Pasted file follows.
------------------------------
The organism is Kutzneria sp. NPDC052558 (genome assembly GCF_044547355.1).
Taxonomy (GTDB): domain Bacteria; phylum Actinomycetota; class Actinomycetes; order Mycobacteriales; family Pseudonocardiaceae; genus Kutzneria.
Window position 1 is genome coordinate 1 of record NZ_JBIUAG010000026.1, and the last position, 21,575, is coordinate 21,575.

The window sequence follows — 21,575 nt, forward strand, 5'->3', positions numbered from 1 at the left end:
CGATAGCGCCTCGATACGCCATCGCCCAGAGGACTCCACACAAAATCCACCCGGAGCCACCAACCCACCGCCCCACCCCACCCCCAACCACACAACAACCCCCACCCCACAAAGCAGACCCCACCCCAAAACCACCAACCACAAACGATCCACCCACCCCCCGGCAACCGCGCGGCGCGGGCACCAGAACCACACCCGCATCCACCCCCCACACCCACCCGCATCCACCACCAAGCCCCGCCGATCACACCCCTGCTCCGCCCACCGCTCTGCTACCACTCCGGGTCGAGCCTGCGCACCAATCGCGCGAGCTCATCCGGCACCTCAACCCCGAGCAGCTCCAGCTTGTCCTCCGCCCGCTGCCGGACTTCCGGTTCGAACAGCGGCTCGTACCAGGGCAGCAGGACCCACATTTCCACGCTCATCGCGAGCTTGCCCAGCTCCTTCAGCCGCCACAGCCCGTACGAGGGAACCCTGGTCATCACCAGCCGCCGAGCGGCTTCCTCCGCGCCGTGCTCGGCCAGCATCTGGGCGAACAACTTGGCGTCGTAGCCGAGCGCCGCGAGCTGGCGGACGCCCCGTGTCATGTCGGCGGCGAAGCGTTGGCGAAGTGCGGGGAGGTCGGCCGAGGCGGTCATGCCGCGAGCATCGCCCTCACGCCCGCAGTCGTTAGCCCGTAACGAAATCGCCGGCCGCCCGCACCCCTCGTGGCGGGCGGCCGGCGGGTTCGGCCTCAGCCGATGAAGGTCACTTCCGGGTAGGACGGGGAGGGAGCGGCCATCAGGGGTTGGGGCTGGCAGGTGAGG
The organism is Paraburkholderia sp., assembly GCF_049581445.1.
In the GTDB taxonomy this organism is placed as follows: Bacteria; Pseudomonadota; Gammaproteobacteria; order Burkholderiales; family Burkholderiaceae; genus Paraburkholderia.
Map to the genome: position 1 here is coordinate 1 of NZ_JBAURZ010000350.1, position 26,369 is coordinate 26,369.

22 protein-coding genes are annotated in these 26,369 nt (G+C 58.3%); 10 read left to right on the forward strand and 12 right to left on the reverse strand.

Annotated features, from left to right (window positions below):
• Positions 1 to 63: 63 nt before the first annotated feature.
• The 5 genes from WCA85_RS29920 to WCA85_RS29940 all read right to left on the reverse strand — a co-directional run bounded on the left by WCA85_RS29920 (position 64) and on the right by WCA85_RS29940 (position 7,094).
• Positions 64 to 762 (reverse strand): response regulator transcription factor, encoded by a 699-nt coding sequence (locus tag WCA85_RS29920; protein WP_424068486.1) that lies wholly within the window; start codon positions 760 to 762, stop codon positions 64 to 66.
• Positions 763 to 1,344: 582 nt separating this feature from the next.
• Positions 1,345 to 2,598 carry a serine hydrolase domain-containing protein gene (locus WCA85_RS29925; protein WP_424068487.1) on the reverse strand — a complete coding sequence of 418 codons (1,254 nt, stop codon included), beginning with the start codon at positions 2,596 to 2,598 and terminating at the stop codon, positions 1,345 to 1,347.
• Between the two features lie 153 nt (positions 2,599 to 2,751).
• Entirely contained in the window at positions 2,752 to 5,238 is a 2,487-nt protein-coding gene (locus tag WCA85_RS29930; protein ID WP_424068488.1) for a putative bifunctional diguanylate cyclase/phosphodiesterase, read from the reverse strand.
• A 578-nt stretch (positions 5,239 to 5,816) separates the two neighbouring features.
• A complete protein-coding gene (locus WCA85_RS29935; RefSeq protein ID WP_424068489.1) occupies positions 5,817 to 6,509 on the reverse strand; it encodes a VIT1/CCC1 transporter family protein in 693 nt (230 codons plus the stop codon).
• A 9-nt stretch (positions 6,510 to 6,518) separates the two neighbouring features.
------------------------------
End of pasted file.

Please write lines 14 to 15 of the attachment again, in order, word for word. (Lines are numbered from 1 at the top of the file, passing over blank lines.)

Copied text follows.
• Positions 763 to 1,344: 582 nt separating this feature from the next.
• Positions 1,345 to 2,598 carry a serine hydrolase domain-containing protein gene (locus WCA85_RS29925; protein WP_424068487.1) on the reverse strand — a complete coding sequence of 418 codons (1,254 nt, stop codon included), beginning with the start codon at positions 2,596 to 2,598 and terminating at the stop codon, positions 1,345 to 1,347.